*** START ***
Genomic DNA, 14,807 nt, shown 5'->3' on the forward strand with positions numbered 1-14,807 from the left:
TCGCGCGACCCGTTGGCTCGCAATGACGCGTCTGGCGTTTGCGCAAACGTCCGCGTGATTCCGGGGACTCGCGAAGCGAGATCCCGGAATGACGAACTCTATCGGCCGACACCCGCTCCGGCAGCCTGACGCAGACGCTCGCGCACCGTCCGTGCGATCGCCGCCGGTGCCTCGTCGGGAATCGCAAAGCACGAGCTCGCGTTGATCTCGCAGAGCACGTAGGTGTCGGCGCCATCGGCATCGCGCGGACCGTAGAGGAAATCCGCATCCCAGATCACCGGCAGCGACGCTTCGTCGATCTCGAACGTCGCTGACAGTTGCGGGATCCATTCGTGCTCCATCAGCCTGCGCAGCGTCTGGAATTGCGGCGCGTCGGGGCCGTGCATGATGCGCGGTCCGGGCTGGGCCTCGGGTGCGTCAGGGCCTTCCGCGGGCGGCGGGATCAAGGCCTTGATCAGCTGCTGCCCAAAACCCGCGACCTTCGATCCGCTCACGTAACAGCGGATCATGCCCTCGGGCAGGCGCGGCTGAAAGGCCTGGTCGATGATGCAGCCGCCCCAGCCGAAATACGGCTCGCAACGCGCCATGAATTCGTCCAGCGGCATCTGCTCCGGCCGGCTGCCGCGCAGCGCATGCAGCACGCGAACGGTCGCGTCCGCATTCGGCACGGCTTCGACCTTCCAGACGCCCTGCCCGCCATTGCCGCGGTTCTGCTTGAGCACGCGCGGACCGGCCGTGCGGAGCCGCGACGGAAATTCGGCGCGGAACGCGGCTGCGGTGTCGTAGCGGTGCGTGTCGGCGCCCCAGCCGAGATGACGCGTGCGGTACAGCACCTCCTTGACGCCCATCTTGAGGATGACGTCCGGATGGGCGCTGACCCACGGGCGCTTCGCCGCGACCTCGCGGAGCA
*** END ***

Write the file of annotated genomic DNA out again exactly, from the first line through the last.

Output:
Genomic DNA, 14,807 nt, shown 5'->3' on the forward strand with positions numbered 1-14,807 from the left:
TCGCGCGACCCGTTGGCTCGCAATGACGCGTCTGGCGTTTGCGCAAACGTCCGCGTGATTCCGGGGACTCGCGAAGCGAGATCCCGGAATGACGAACTCTATCGGCCGACACCCGCTCCGGCAGCCTGACGCAGACGCTCGCGCACCGTCCGTGCGATCGCCGCCGGTGCCTCGTCGGGAATCGCAAAGCACGAGCTCGCGTTGATCTCGCAGAGCACGTAGGTGTCGGCGCCATCGGCATCGCGCGGACCGTAGAGGAAATCCGCATCCCAGATCACCGGCAGCGACGCTTCGTCGATCTCGAACGTCGCTGACAGTTGCGGGATCCATTCGTGCTCCATCAGCCTGCGCAGCGTCTGGAATTGCGGCGCGTCGGGGCCGTGCATGATGCGCGGTCCGGGCTGGGCCTCGGGTGCGTCAGGGCCTTCCGCGGGCGGCGGGATCAAGGCCTTGATCAGCTGCTGCCCAAAACCCGCGACCTTCGATCCGCTCACGTAACAGCGGATCATGCCCTCGGGCAGGCGCGGCTGAAAGGCCTGGTCGATGATGCAGCCGCCCCAGCCGAAATACGGCTCGCAACGCGCCATGAATTCGTCCAGCGGCATCTGCTCCGGCCGGCTGCCGCGCAGCGCATGCAGCACGCGAACGGTCGCGTCCGCATTCGGCACGGCTTCGACCTTCCAGACGCCCTGCCCGCCATTGCCGCGGTTCTGCTTGAGCACGCGCGGACCGGCCGTGCGGAGCCGCGACGGAAATTCGGCGCGGAACGCGGCTGCGGTGTCGTAGCGGTGCGTGTCGGCGCCCCAGCCGAGATGACGCGTGCGGTACAGCACCTCCTTGACGCCCATCTTGAGGATGACGTCCGGATGGGCGCTGACCCACGGGCGCTTCGCCGCGACCTCGCGGAGCA